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Nikki Bartlett: 'the fittest I've ever been'
Posted by: John Levison
Posted on: Friday 2nd September 2016


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British Pro Nikki Bartlett looks ahead to her first Ironman 70.3 World Championship this weekend

"I'm the fittest I've ever been" 

Sunday's IRONMAN 70.3 World Championship on the Sunshine Coast in Australia will see the the world's best athletes over the distance set off from Moloolaba beach. Cany anyone stop Daniela Ryf (SUI) from earning a third consecutive title?

Among the five British female Pro's racing will be Nikki Bartlett (www.nikkibartlett.com). Nikki first came to our attention about two years ago when, as an Age-Group athlete, she finished second overall at Ironman 70.3 UK, to Eimear Mullan.

Having made the transition to the professional ranks with some success, I wanted to get an insight into her preparations and thoughts ahead of the biggest race of her career to date. 


How long have you been out in Australia, and did the trip go well?

We arrived out here 12 days before the event. I’ve not travelled out of Europe before (late to the party!), so we wanted to get out here and adapt, but not too early that we were flying in the middle of the big training block. We spend most of the year in Scotland, so even Aussie winter is hot for me! I’m also not a great sleeper at the best of times, so we wanted to give my body the best shout at adapting to all changes.

As of Friday (2nd) I can safely say that i’ve adapted well. It’s been great training on the course too in Mooloolaba.

We also wanted to come out early, as we’re flying back at 5 a.m. on the Tuesday post race, to get back for Ironman Wales, two weeks post World 70.3 Champs.

You’ve been consistent this season with three podiums from four 70.3 events. Have you been happy with those results, and which do you regard as your best?

That’s right;

3rd IRONMAN Pays d’Aix 70.3
5th IRONMAN Barcelona 70.3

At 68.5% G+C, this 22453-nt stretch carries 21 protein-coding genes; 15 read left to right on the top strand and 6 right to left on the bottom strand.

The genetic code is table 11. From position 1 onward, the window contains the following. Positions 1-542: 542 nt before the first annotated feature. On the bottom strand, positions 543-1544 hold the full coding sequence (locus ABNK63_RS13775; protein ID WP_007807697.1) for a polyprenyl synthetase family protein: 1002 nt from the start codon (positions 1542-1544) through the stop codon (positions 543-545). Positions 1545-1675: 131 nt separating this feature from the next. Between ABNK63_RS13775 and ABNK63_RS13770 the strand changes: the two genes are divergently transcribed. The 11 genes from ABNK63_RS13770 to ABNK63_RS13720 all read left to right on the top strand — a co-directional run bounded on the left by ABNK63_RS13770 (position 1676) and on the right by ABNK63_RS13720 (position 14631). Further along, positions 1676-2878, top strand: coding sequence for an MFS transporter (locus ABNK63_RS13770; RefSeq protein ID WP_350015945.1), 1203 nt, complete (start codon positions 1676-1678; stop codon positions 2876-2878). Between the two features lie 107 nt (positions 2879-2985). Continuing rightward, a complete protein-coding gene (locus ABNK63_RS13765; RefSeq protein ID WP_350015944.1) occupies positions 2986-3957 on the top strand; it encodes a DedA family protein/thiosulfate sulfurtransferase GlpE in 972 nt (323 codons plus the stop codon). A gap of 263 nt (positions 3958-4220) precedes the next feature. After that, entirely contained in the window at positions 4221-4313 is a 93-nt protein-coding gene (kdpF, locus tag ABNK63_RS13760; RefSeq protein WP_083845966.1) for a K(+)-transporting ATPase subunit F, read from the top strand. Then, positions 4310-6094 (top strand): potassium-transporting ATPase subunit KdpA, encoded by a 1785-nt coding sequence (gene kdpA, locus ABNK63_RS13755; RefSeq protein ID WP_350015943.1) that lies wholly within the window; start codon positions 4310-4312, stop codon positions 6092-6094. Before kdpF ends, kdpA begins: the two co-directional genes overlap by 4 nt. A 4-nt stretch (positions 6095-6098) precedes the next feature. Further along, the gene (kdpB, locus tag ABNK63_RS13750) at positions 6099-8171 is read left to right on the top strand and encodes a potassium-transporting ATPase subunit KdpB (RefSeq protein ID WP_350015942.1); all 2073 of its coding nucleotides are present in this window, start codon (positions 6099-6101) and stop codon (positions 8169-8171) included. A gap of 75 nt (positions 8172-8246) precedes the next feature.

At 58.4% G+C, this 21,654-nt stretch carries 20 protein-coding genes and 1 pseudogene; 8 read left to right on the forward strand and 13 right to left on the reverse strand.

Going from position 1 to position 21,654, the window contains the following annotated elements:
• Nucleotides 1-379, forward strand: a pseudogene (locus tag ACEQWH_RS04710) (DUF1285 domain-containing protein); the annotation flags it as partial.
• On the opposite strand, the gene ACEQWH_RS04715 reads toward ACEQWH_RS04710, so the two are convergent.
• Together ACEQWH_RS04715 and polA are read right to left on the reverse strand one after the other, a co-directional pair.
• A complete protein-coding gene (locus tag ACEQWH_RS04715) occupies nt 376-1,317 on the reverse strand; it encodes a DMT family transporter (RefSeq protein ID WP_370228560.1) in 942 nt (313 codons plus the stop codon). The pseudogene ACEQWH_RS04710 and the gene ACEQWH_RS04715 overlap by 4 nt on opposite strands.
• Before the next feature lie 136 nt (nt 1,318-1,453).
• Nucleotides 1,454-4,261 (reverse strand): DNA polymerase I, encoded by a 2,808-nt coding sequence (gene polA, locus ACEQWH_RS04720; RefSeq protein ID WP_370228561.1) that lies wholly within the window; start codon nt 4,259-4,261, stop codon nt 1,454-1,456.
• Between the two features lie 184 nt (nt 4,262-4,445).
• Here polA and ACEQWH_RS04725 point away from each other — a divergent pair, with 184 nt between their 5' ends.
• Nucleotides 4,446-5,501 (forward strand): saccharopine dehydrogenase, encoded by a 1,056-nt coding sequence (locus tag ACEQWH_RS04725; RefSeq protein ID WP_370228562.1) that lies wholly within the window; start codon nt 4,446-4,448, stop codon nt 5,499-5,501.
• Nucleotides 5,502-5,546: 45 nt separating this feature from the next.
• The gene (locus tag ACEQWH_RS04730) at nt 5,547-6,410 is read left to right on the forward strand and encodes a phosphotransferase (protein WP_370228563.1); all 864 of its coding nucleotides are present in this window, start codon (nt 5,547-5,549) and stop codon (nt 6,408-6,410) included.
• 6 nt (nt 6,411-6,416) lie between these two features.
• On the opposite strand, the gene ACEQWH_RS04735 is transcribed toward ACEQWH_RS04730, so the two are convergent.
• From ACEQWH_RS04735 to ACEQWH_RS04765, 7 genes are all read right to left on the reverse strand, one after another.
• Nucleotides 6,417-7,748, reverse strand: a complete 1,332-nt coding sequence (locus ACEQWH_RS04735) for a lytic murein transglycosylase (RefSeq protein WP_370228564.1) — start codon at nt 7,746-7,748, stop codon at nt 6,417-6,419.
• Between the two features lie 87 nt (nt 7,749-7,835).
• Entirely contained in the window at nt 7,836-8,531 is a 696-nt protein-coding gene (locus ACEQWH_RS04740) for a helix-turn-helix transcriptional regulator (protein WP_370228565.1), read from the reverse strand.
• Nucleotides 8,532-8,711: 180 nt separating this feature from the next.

3rd IRONMAN Staffordshire 70.3
3rd IRONMAN Norway 70.3

At the start of the season Rob and I discussed my goals, which were to be;

  • Regularly challenging for a podium spot
  • Qualify for the World 70.3 Champs
  • Come top 15 at World 70.3 Champs
  • Podium in my first IRONMAN event

I must admit, setting these goals coming back from my off-season, unbelievably out of shape, I wasn’t as confident as Rob. But by January, after sometesting on the Wattbike and increasingly seeing my fitness levels rise, my confidence and belief in these goals were very high. 

Getty Images for IRONMAN

I’m extremely happy with these results. Racing four 70.3’s in 12 weeks is bloody tough. Rob set out a clear recovery strategy and training block around this period, which basically involved three recovery days (light training and day off on the Weds), post each race, straight into a very hard block of training, with a quick taper. It worked a treat. The only result I was disappointed with was Barcelona. But, I had to take ownership for putting myself on the start line, when I wasn’t 100%.

Tough call between Aix and Staffs, but improving on the Staffordshire 70.3 course by 17mins (from 2015), 22mins off the win (to the same winner - Lucy) in 2015, to 4mins off the win in 2016, is pretty special.

How has your preparation gone - I believe you’ve been coached by Rob Cheetham this year?